Crude said...

DC,

In any case, his whole commentary on the dangers of euphemistic language was pertinent and spot on. So, too, was his breakdown of the Ten Commandments.

It's well-written if it's treated as a comedic bit. As social commentary, it was shallow and lacking. I think the real issue gets zeroed in on here:

Well, I suppose that last bit is only "weighty" if you agree with some of his premises, which I'm pretty sure you don't.

That's pretty much the only standard, isn't it? It's insightful, depthful social commentary... if someone agrees with it. If they don't, it's not. I think that's some transparent bullshit, and the whole 'insightful social commentary' compliment doesn't signal anything about said content beyond 'I agree with it'.

Part of what made Stewart, for example, so successful was that he did get a lot of things right, AND he was able to wrap his social commentary in well written/ timed comedy (I was never a big fan of Colbert)

Once again - there's nothing really being signaled here other than 'He attacked people I dislike! YEAH!' There's no depth or insight, there's no argument or observation, there's no development. All that work is assumed to be done elsewhere.

And that, by the way, runs against Stewart's own claims. 'I'm just a comedian! Don't take me seriously!' was his big defense. But it was dishonest - he expected to be, and wanted to be, taken seriously.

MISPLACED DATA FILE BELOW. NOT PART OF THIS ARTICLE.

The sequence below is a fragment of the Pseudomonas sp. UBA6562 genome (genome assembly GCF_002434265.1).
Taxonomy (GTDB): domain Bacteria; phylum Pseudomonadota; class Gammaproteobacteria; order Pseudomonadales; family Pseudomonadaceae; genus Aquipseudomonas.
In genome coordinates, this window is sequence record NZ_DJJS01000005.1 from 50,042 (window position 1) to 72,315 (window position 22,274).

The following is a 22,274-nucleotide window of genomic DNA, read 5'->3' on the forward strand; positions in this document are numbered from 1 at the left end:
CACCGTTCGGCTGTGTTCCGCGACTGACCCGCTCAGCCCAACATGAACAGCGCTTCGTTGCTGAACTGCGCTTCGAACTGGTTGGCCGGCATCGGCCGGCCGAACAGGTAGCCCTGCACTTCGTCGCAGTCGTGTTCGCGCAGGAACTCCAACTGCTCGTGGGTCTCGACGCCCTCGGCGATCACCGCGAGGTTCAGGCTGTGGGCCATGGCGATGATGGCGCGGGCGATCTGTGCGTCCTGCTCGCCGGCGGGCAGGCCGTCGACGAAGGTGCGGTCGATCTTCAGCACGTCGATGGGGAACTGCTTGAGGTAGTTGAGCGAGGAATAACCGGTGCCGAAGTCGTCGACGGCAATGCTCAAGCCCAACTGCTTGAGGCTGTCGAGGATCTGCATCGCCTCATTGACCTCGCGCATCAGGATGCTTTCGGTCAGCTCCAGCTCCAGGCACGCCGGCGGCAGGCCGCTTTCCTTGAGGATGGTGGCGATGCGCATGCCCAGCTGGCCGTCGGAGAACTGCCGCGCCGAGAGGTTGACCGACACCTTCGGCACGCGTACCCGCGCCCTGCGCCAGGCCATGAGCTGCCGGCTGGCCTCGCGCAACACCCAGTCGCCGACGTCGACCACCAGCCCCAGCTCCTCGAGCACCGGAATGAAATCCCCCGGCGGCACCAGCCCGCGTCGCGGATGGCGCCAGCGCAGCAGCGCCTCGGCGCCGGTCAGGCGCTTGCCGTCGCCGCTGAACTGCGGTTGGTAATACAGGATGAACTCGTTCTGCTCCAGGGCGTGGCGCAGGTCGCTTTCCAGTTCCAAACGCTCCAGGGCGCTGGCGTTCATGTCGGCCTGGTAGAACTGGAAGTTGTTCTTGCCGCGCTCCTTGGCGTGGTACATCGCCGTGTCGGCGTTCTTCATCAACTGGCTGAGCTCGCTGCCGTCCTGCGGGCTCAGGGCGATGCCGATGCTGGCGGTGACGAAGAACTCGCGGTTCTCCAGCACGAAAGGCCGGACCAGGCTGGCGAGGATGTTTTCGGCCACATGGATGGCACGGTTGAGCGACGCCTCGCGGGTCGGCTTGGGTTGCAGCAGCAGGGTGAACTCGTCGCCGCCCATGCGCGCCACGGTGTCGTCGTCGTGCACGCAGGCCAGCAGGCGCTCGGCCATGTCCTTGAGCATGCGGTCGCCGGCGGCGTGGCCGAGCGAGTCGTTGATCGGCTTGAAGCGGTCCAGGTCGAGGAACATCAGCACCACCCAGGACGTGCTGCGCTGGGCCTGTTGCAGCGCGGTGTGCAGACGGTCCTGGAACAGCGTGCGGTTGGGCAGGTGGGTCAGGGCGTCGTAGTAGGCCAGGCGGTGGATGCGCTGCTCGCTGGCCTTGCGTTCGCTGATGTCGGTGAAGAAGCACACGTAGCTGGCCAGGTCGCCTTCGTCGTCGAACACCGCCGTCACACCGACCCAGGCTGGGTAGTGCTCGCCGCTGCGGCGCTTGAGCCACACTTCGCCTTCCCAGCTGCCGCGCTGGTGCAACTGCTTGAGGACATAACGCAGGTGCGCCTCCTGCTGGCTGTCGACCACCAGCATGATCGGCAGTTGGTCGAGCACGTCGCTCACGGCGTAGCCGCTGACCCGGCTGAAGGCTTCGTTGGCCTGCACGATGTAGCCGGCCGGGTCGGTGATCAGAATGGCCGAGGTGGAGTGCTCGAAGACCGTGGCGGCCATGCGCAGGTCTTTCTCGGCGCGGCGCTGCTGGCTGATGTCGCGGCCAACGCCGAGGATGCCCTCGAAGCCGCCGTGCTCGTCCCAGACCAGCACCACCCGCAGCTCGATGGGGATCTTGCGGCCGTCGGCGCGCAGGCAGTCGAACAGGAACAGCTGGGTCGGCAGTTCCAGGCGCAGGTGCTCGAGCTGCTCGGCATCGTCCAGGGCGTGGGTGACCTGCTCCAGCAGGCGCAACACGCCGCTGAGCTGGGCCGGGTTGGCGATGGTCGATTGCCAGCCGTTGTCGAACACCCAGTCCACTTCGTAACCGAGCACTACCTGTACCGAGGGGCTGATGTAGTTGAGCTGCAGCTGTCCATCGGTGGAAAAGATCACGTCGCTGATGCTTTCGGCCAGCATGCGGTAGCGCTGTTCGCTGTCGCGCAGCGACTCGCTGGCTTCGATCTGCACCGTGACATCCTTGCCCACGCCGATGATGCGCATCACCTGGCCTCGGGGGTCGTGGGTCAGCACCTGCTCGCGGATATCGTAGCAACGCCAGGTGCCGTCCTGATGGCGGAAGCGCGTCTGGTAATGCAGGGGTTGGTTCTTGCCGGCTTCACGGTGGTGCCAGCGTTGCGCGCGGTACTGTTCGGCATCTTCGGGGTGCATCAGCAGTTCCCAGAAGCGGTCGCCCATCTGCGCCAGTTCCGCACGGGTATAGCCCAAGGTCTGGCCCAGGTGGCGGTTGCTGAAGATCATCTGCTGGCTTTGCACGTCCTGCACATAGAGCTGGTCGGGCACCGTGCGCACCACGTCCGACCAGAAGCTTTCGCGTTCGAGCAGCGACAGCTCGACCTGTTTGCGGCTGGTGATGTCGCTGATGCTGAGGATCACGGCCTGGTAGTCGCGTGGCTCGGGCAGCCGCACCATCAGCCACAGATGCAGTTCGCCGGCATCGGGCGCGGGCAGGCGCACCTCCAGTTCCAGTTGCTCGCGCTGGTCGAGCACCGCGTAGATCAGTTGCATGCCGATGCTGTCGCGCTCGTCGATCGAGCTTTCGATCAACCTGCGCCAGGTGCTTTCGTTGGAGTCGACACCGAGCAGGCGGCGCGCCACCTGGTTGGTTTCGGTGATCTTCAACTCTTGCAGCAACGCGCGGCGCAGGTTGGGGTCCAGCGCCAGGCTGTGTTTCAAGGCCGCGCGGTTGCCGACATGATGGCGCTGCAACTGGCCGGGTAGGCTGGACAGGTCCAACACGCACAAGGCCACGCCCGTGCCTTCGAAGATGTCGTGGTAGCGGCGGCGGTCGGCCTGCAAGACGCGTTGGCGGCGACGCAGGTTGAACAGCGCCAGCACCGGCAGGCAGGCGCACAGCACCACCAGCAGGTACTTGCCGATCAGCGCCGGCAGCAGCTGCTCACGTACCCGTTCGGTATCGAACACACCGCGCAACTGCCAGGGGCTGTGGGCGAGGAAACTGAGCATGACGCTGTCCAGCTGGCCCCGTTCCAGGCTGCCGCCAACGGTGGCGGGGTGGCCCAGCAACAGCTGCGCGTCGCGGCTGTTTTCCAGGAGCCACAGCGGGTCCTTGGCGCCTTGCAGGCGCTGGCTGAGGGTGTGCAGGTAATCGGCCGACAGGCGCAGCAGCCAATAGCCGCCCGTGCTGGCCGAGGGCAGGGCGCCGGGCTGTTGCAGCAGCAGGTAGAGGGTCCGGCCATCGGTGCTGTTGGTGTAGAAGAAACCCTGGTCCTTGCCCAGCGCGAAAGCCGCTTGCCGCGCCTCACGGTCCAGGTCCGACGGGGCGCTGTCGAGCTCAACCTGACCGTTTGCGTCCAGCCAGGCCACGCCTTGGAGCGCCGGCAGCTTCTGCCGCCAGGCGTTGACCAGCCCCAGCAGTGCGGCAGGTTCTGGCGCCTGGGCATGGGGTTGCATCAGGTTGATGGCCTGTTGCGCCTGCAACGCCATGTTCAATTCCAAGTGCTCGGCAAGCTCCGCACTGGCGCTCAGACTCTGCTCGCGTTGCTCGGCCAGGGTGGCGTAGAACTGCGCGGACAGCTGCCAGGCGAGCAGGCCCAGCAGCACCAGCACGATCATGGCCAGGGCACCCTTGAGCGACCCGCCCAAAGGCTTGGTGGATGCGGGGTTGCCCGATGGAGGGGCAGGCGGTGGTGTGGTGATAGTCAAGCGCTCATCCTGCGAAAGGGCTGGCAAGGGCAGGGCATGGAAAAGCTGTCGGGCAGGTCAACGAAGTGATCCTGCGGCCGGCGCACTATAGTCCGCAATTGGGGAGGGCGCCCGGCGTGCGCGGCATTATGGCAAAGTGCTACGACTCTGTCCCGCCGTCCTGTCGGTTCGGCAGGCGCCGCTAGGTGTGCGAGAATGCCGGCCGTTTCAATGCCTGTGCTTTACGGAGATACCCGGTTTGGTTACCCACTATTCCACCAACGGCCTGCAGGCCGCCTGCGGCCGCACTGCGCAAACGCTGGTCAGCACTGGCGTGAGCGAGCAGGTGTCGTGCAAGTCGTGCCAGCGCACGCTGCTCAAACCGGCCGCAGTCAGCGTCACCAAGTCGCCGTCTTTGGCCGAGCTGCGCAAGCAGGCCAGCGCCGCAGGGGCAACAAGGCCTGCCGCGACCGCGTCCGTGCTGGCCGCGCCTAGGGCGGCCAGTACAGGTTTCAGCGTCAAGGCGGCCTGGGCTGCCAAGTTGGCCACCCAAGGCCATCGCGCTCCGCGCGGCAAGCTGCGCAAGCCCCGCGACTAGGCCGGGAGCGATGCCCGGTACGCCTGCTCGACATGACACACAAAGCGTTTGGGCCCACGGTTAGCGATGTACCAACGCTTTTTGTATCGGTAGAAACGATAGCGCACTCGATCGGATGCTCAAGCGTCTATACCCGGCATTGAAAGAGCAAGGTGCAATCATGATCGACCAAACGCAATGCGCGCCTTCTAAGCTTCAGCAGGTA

However, given most rational adults and my assumptions that we both agree that some level of freewill exists, I don't understand how entertainment, like comedy, is a breeding ground for wickedness, sin and perversion.

Before we go on, we're braking here - because your mashup quote by me is completely off-base. Let's give it in full: "Alright, but my own view is that all entertainment - any communication, in fact - is seen by some (perhaps rightly) to have the potential to influence others, encourage ideas, or question just about anything. And when politics is religion, that means there's no such thing as saying 'This is supposed to be comedy'. They don't care what it's called, because it may promote an idea they find hostile or wrong, and thus is a breeding ground for wickedness, sin and perversion."

The people who don't care about comedy, who want to police it, are the people for whom politics is religion. They are the ones who regard it as the breeding ground for wickedness, sin and perversion. My view is different, even while realizing the potentials of communication. I would prefer not to police comedians, I prefer to value comedy as comedy. I tolerate it, and always did - once again, see my being a Carlin fan.

However, you've taken an odd stance. You say at once that this or that comedian gives brilliant social commentary - but then you seem baffled at the idea that comedy can ever influence an opinion. Is brilliant social commentary then, by your own standards, just another term for 'mental masturbation'?